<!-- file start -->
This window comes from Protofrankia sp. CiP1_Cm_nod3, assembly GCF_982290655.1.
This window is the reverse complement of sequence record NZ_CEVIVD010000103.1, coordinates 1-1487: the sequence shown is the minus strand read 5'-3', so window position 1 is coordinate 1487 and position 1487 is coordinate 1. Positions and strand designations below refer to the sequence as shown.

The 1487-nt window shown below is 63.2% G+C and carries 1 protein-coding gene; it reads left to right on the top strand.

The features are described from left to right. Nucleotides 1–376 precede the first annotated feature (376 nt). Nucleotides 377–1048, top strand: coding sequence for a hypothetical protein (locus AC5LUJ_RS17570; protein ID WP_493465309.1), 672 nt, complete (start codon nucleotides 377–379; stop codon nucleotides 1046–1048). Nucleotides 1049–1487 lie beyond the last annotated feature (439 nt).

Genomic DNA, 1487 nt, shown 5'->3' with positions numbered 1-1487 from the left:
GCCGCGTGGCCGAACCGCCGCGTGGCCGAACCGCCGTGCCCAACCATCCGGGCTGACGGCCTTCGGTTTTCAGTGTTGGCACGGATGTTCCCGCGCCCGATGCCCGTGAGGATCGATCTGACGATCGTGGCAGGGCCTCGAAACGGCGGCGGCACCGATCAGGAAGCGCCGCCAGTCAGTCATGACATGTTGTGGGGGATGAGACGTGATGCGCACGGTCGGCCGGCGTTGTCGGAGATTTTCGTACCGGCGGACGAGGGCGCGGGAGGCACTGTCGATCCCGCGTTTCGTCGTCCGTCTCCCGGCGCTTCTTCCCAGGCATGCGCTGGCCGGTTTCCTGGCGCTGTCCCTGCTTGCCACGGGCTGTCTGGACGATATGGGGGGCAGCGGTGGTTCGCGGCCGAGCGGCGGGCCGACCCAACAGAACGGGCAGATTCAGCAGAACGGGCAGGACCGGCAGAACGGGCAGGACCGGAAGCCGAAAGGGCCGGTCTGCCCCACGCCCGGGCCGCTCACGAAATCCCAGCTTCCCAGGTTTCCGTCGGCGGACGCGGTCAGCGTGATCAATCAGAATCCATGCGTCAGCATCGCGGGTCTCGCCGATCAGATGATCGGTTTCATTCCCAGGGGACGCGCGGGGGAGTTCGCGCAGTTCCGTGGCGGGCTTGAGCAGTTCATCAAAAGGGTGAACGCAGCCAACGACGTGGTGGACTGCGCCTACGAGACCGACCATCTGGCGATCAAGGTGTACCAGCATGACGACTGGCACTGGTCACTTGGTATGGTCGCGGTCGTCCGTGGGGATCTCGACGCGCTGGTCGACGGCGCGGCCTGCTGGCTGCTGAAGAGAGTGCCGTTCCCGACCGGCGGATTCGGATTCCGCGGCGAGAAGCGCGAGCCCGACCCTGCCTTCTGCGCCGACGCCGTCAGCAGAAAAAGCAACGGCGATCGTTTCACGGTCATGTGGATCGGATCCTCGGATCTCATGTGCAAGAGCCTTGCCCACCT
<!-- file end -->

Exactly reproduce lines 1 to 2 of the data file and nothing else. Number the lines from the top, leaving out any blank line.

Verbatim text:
This window comes from Protofrankia sp. CiP1_Cm_nod3, assembly GCF_982290655.1.
This window is the reverse complement of sequence record NZ_CEVIVD010000103.1, coordinates 1-1487: the sequence shown is the minus strand read 5'-3', so window position 1 is coordinate 1487 and position 1487 is coordinate 1. Positions and strand designations below refer to the sequence as shown.